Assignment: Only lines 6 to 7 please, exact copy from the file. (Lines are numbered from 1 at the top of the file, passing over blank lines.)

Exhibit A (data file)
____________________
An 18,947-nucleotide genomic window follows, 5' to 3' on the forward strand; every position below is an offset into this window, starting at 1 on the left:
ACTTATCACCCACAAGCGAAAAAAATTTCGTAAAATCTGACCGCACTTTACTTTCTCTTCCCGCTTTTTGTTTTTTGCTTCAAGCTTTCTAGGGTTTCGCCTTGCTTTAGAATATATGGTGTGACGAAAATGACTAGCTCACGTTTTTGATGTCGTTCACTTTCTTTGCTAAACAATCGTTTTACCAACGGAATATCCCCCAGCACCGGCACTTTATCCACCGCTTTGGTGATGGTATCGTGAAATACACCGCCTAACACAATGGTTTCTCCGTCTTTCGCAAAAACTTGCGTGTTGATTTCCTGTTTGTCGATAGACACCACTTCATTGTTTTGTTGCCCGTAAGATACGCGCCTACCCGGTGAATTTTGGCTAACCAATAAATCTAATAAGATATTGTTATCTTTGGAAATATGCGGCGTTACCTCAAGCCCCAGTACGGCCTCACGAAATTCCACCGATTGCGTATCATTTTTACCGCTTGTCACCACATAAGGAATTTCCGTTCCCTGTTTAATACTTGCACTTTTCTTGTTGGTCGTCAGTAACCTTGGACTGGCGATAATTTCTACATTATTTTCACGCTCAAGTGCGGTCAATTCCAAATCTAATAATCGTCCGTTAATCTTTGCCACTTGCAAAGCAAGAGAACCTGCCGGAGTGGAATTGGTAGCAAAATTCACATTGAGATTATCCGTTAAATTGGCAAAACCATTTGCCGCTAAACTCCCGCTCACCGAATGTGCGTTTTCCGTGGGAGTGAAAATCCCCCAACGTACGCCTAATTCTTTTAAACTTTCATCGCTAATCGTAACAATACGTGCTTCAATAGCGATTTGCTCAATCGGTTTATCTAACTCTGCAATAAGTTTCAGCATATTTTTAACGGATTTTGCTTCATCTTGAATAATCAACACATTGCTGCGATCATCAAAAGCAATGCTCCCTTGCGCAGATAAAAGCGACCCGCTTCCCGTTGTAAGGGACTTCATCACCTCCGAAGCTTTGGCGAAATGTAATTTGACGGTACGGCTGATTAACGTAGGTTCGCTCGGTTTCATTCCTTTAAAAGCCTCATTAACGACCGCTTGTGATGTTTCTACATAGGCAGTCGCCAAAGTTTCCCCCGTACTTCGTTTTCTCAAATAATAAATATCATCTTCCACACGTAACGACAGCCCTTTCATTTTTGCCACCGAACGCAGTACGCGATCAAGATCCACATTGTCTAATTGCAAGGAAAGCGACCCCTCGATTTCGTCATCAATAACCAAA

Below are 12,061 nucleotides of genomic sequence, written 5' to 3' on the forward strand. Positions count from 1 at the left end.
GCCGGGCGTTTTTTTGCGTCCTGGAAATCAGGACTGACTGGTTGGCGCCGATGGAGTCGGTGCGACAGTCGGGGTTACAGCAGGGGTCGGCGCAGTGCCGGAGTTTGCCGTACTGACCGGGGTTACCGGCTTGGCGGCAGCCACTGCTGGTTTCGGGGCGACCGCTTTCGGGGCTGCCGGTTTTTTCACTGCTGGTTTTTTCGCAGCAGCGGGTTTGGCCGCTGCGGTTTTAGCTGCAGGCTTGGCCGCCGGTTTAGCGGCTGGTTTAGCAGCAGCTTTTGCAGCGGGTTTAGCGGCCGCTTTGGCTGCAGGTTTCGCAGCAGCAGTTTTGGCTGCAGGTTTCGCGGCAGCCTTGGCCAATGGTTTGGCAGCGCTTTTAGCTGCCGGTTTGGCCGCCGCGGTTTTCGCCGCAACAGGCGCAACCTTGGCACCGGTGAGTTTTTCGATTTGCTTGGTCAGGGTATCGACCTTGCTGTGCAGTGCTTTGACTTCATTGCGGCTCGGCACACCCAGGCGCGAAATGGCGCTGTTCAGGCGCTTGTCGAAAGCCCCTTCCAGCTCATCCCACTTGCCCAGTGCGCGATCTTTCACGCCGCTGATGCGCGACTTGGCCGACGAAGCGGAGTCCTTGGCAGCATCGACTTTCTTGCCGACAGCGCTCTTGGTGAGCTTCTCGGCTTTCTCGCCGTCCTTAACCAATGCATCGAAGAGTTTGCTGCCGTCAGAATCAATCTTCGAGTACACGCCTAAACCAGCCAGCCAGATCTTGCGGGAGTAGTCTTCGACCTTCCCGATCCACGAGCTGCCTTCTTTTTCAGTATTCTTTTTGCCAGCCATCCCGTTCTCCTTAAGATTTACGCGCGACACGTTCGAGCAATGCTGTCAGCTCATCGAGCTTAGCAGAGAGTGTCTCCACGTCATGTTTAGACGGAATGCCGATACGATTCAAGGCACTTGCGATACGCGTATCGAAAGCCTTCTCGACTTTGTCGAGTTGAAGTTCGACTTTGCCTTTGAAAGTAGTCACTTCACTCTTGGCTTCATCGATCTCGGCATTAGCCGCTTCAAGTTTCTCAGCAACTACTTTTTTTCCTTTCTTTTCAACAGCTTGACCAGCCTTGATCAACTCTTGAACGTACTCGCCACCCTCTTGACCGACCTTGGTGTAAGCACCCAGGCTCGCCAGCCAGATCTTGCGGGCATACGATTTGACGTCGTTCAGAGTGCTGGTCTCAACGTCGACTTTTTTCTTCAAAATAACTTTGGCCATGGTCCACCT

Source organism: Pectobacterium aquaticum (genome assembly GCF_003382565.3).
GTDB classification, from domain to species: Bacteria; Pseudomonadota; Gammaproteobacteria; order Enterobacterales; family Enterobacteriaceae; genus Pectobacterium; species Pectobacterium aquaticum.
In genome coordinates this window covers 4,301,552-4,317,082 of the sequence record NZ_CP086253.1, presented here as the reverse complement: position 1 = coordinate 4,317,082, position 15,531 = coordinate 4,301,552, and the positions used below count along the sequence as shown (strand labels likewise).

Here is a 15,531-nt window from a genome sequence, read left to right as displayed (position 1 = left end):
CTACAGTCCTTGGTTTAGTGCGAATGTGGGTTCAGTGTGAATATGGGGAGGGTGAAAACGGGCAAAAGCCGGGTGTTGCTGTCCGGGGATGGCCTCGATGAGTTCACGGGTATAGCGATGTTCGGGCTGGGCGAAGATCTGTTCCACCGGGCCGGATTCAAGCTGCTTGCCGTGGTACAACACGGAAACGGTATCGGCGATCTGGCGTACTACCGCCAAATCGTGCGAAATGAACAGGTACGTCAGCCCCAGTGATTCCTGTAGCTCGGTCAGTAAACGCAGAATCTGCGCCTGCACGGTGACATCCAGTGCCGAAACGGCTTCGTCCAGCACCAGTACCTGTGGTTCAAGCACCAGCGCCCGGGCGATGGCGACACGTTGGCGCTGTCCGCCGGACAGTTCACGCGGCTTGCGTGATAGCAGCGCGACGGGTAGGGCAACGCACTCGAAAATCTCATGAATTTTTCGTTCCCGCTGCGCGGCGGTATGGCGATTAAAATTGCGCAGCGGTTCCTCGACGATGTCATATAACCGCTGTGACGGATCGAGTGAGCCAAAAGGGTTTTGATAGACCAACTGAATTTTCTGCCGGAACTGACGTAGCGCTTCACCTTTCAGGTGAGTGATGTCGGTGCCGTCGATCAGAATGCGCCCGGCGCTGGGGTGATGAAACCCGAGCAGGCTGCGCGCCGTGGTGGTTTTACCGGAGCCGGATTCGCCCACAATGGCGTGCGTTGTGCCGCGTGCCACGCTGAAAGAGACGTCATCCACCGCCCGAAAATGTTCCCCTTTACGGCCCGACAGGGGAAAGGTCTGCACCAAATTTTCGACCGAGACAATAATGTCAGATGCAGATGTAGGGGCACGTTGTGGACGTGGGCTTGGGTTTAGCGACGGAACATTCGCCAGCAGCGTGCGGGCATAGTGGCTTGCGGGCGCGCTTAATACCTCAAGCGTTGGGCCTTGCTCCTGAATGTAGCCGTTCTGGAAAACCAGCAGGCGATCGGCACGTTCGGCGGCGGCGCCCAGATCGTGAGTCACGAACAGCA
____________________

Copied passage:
GTDB classification, from domain to species: Bacteria; Pseudomonadota; Gammaproteobacteria; order Enterobacterales; family Enterobacteriaceae; genus Pectobacterium; species Pectobacterium aquaticum.
In genome coordinates this window covers 4,301,552-4,317,082 of the sequence record NZ_CP086253.1, presented here as the reverse complement: position 1 = coordinate 4,317,082, position 15,531 = coordinate 4,301,552, and the positions used below count along the sequence as shown (strand labels likewise).